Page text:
Paul van Gerven
1 July 2019

Huawei has selected energy harvesting technology developed by Delft startup Nowi Energy to pair with a Narrowband IoT (NB-IoT) system chip called the Boudica V150. Nowi’s solution gathers energy from ambient light, heat and RF radiation, which is then fed into a smart power management integrated circuit (PMIC) that either supplies Huawei’s chip directly with electricity or stores it in a supercapacitor. This spares the battery in such a way that it will never have to be exchanged over the expected lifetime of the IoT device built around the Chinese chip.

While a battery life of ten years or more may be possible for some IoT applications, it’s often much less because of the stress typical sleep-wake cycles put on the battery. That constitutes a major problem, as changing the batteries of thousands of devices is inconvenient and costly. By harvesting additional energy from the environment and using that to spare the battery, Nowi essentially solves that issue.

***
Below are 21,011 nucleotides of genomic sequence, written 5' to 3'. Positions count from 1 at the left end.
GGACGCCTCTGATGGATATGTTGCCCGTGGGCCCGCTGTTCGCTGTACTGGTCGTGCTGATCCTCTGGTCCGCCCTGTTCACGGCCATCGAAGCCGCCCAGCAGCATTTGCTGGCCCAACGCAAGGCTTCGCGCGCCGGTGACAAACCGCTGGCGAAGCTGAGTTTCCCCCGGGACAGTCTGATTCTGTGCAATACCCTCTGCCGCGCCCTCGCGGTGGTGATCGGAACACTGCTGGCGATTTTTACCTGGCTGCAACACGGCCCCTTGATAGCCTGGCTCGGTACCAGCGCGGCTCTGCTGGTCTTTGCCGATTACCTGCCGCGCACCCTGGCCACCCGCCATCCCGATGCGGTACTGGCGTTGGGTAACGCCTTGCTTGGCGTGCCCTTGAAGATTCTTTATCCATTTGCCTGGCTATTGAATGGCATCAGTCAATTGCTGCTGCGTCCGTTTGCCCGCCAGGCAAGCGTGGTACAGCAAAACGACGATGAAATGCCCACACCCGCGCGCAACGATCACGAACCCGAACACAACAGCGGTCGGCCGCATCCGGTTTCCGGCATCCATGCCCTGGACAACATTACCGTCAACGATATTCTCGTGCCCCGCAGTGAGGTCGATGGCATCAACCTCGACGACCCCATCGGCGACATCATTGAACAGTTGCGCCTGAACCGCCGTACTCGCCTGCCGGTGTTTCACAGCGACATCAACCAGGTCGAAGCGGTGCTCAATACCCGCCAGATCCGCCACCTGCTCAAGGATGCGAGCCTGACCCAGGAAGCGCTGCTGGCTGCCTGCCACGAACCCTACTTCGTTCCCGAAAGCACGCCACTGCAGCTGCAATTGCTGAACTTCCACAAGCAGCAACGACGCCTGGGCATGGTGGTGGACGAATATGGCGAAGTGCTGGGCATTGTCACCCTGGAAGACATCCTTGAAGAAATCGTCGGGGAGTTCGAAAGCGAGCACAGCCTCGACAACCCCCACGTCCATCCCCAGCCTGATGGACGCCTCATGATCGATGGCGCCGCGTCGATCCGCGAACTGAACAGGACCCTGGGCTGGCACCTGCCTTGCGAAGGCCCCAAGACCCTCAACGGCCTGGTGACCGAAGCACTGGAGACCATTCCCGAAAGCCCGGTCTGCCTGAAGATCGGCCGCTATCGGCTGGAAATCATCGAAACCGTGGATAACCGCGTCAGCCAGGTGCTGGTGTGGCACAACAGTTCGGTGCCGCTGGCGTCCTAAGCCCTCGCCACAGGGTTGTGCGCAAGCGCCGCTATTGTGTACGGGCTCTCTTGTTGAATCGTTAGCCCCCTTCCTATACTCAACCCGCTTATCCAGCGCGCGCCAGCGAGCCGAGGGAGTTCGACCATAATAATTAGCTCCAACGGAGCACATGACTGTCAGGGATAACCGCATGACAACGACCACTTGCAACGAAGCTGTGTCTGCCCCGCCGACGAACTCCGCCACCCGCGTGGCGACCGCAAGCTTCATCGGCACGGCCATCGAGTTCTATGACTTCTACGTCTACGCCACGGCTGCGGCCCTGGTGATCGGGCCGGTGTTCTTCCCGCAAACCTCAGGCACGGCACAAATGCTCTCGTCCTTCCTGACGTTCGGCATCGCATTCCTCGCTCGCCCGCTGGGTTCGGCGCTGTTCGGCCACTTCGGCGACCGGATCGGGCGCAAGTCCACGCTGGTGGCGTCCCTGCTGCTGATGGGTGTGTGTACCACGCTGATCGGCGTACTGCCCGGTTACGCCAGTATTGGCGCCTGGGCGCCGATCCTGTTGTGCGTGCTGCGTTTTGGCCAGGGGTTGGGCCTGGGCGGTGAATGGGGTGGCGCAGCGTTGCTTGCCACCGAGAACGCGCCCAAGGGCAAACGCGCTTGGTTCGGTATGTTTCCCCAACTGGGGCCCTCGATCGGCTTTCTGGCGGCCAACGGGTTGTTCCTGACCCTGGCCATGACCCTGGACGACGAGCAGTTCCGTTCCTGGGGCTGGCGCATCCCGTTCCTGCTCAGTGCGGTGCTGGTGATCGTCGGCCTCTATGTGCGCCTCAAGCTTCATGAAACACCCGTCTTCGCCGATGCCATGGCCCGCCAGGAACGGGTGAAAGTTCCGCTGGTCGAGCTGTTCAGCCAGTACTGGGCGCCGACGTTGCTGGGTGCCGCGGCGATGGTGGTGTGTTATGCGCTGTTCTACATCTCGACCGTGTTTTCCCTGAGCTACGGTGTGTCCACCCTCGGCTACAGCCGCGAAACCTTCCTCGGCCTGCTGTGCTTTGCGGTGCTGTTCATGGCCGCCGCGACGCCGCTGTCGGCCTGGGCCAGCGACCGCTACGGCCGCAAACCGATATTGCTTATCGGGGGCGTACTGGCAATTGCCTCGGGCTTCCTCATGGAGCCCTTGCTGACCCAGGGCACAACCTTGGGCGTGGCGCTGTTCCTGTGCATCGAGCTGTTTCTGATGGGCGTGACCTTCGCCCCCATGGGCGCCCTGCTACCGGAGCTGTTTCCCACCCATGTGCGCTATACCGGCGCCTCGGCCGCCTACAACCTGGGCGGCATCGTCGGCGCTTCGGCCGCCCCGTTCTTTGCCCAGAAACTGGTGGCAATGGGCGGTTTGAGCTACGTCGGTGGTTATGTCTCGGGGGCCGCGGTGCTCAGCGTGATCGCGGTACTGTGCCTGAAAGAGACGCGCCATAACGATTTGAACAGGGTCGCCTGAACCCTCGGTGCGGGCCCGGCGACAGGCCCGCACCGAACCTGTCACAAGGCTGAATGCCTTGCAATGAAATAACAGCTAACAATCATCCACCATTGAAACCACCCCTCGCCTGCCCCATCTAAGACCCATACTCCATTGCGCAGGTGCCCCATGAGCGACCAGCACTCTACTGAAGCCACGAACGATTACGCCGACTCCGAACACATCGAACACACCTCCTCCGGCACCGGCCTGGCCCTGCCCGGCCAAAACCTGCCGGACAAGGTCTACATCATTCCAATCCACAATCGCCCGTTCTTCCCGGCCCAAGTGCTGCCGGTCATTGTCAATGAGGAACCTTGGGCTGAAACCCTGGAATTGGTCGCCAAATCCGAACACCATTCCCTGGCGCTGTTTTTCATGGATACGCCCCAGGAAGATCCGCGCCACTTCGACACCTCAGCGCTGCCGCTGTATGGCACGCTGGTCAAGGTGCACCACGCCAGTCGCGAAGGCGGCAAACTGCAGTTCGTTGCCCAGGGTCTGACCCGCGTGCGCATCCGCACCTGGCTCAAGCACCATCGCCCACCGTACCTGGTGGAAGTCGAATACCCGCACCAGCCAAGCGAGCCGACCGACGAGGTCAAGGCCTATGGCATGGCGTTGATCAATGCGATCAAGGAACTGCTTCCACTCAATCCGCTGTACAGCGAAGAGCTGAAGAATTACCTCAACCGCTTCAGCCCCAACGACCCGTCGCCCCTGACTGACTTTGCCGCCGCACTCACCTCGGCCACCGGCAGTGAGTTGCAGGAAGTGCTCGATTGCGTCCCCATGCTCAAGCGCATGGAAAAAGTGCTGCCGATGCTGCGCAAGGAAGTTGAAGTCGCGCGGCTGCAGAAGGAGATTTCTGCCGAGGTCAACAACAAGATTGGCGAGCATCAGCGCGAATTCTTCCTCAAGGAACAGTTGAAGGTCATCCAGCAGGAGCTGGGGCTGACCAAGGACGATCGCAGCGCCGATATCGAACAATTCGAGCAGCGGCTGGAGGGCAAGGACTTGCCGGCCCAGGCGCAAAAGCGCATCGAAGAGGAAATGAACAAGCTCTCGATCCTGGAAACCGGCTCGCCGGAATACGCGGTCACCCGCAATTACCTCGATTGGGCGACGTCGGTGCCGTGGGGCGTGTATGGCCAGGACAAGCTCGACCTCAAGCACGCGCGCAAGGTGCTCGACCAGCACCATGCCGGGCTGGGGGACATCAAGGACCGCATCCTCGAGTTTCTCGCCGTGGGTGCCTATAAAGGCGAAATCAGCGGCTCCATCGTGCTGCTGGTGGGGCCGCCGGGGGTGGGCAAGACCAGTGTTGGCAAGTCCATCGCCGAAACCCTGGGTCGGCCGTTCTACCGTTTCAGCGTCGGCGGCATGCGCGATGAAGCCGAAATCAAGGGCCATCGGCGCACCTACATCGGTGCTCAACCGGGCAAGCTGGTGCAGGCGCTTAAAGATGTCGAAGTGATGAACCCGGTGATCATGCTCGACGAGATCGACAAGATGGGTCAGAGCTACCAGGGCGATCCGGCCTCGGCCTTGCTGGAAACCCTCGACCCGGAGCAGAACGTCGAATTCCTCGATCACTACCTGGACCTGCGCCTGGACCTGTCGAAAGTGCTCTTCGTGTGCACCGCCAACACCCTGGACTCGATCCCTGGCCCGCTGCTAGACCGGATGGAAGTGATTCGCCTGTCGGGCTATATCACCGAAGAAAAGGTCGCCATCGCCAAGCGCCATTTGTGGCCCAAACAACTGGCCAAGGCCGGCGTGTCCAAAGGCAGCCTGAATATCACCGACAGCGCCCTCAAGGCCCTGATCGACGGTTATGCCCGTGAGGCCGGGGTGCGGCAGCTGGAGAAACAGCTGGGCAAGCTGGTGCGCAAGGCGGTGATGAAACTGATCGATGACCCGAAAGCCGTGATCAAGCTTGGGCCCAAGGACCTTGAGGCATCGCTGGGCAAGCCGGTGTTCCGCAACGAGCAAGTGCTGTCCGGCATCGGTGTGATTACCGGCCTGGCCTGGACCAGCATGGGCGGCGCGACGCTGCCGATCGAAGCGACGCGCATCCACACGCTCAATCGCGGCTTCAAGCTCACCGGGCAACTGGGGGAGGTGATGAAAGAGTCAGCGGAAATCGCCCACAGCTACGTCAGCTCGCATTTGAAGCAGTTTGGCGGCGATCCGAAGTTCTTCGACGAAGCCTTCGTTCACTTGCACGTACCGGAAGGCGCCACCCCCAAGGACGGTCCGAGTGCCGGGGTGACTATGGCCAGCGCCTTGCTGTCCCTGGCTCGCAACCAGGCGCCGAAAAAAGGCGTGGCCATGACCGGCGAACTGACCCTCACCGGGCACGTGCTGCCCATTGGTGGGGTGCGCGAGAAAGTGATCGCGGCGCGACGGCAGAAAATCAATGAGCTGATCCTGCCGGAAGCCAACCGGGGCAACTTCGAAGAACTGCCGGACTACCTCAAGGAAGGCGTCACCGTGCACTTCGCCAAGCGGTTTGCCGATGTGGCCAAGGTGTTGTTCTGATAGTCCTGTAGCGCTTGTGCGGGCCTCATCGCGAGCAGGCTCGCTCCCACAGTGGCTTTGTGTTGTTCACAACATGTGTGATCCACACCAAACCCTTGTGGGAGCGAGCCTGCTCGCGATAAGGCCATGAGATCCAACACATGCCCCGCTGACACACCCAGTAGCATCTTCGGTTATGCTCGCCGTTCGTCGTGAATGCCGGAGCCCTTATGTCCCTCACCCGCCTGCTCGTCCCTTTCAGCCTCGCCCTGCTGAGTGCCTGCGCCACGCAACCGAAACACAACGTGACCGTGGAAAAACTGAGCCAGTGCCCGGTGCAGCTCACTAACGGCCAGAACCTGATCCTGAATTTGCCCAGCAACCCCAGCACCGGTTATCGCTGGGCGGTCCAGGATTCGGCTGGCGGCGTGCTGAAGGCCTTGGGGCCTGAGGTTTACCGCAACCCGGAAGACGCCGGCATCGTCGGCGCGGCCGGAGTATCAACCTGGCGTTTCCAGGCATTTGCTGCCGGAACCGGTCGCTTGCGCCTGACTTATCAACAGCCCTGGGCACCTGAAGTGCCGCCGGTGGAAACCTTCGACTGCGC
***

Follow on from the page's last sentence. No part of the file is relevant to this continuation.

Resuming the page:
Nowi Huawei energy harvesting_web
Huawei made a development board containing its Boudica V150 NB-IoT chip and Nowi’s energy harvesting technology. Credit: Nowi

“The low-power design of the Boudica V150 chip together with the high energy harvesting efficiency of our PMIC makes it possible to harvest sufficient energy for frequent NB-IoT transmissions, allowing autonomous connectivity for up to fifteen years. That means no more cables or battery changes needed: simply plug and forget,” says Nowi CEO Simon van der Jagt.

Nowi emanated (link in Dutch) from the graduation projects of industrial design engineering students Van der Jagt and Omar Link (currently COO) at the TU Delft. Working closely with the Electronic Engineering department, they developed a promising solution for the battery lifetime problem in IoT devices. Currently, Nowi employs sixteen people.


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